Am J Cardiovasc Dis 2012;2(4):323-330

Original Article
Neck circumference and central obesity are independent predictors of
coronary artery disease in patients undergoing coronary angiography

Vanessa Zen, Flávio D Fuchs, Marco V Wainstein, Sandro C Gonçalves, Karina Biavatti, Charles E Riedner, Felipe C
Fuchs, Rodrigo V Wainstein, Ernani L Rhoden, Jorge P Ribeiro, Sandra C Fuchs

Postgraduate Studies Program in Epidemiology, School of Medicine, Universidade Federal do Rio Grande do Sul. R.
Ramiro Barcelos 2600, CEP 90035-003, Porto Alegre, RS, Brazil; Division of Cardiology, Hospital de Clinicas de Porto
Alegre, Universidade Federal do Rio Grande do Sul. R. Ramiro Barcelos 2350, Centro de Pesquisa Clínica. CEP
90035-003, Porto Alegre, RS, Brazil; Postgraduate Studies Program in Cardiology, School of Medicine, Universidade
Federal do Rio Grande do Sul. R. Ramiro Barcelos 2600, CEP 90035-003, Porto Alegre, RS, Brazil; Department of Surgery,
Division of Urology, Universidade Federal de Ciências da Saúde de Porto Alegre, Porto Alegre, Brazil

Received September 23, 2012; accepted October 20, 2012; Epub October 25, 2012; Published November 31, 2012

Abstract: Excess of adiposity is a risk factor for coronary artery disease, but it remains unclear if the distribution of fat is an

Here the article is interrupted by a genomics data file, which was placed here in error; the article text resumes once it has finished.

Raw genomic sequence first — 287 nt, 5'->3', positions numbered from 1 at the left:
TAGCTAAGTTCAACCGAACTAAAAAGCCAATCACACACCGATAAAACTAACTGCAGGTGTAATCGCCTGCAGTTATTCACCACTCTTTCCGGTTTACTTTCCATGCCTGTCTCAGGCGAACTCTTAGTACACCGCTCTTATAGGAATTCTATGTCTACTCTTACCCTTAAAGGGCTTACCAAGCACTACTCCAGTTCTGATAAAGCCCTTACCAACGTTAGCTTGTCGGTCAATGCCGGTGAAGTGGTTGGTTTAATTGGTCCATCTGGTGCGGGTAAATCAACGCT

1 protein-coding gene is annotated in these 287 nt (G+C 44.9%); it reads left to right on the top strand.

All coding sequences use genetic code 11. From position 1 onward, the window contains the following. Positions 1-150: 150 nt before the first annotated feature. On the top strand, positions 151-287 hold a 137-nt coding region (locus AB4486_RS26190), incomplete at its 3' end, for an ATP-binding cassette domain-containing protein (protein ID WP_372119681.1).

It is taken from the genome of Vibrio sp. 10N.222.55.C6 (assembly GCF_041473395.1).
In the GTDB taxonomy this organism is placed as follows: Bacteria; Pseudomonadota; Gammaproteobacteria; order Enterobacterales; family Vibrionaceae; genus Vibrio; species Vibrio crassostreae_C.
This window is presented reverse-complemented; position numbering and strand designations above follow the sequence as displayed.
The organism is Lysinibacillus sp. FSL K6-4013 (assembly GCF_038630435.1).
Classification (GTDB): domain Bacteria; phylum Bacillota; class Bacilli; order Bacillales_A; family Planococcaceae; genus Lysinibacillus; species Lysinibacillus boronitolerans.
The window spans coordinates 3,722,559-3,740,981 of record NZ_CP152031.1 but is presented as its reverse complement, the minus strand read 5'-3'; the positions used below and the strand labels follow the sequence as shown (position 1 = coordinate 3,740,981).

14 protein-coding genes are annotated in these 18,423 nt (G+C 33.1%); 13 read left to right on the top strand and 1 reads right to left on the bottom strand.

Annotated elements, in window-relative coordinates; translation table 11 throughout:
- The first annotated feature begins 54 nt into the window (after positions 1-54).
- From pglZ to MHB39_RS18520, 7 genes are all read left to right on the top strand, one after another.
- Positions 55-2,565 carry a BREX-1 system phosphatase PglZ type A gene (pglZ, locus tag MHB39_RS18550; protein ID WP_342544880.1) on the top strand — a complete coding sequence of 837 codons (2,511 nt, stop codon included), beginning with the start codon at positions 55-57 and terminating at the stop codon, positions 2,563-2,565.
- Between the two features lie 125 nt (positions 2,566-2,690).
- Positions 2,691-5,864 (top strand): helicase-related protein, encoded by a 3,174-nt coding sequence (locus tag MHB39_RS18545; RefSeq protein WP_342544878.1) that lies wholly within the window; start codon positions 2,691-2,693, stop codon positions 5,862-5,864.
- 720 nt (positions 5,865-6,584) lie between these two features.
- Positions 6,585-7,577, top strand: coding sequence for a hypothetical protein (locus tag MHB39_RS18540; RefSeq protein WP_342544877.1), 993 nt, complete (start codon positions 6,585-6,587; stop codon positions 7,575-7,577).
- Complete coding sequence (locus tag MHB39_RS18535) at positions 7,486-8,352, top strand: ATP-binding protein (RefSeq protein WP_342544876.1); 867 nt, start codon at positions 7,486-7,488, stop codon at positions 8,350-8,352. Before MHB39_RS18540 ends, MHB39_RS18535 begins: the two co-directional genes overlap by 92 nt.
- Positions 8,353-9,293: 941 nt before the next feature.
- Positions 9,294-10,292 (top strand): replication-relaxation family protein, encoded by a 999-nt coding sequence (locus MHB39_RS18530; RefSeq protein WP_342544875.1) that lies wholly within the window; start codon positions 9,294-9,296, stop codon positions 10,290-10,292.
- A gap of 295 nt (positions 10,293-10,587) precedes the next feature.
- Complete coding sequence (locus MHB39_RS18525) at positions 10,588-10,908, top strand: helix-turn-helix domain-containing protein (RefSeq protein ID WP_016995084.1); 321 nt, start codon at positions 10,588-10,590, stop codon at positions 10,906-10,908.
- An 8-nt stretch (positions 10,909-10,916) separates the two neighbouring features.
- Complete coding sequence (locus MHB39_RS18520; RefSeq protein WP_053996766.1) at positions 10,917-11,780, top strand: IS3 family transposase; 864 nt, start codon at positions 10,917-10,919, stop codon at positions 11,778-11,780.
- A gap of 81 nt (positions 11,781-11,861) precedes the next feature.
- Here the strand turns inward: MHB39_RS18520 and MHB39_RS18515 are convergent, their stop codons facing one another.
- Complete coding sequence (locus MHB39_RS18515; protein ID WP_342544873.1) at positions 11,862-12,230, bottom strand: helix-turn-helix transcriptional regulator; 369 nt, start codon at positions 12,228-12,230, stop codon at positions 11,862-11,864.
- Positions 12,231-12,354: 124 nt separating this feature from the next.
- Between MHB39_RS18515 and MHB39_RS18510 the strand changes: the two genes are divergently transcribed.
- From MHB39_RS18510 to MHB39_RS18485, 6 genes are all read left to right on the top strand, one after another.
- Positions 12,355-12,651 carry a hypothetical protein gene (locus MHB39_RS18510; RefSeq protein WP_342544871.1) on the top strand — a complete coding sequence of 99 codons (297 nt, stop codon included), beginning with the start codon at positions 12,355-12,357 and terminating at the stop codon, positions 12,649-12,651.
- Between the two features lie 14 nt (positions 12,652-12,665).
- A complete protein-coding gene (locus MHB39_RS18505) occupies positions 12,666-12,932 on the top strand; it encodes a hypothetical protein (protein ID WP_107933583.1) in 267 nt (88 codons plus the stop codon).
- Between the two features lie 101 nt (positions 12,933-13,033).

effect modifier or if the risk is mediate by hypertension, diabetes and dyslipidemia. We investigated the association of
central in addition to general obesity with coronary artery disease (CAD). A case-control study was conducted in 376
patients, aged 40 years or more, with chronic coronary disease, undergoing elective coronary angiography. Excess of
adiposity was evaluated by the Body Mass Index (BMI), waist circumference, waist-hip ratio, and neck circumference.
Cases (n=155) were patients referred for coronary angiography with at least 50% of coronary stenosis in at least one
epicardial vessels or their branches, with diameter greater than 2.5 mm. Controls (n=221) were patients referred for
coronary angiography without significant coronary disease. Odds ratios and 95%CI for significant coronary stenosis were
calculated using multiple logistic regression, controlling for age, sex, years at school, smoking, hypertension,
HDL-cholesterol, diabetes mellitus, and an adiposity index. There was a predominance of men and individuals older than
50 years among cases. The waist-hip ratio increased four times the chance of CAD, even after the control for confounding
factors, including BMI. Neck circumference above the 90th Percentile doubled the chance of CAD, after adjustment for
traditional risk factors. Neck circumference and waist-hip ratio are independent predictors of CAD, even taking into account
traditional risk factors for CAD. These findings highlight the need of anthropometric assessment among patients with
suspected coronary artery disease. (AJCD1209002).

Keywords: Obesity, central obesity, abdominal obesity, coronary artery disease, coronary angiography


Address all correspondence to:
Dr. Sandra C Fuchs
Centro de Pesquisa Clínica
2º andar, CARDIOLAB-Hipertensão
Hospital de Clínicas de Porto Alegre
Universidade Federal do Rio Grande do Sul
Ramiro Barcellos, 2350, 2º andar
90.035-003, Porto Alegre, RS, Brasil.
Tel: + 5551-33597621/3359-7695; Fax: + 5551-33597621/3359-7695;
E-mail: scfuchs@terra.com.br
AJCD Copyright © 2011-present, All rights reserved. Published by e-Century Publishing Corporation, Madison, WI 53711, USA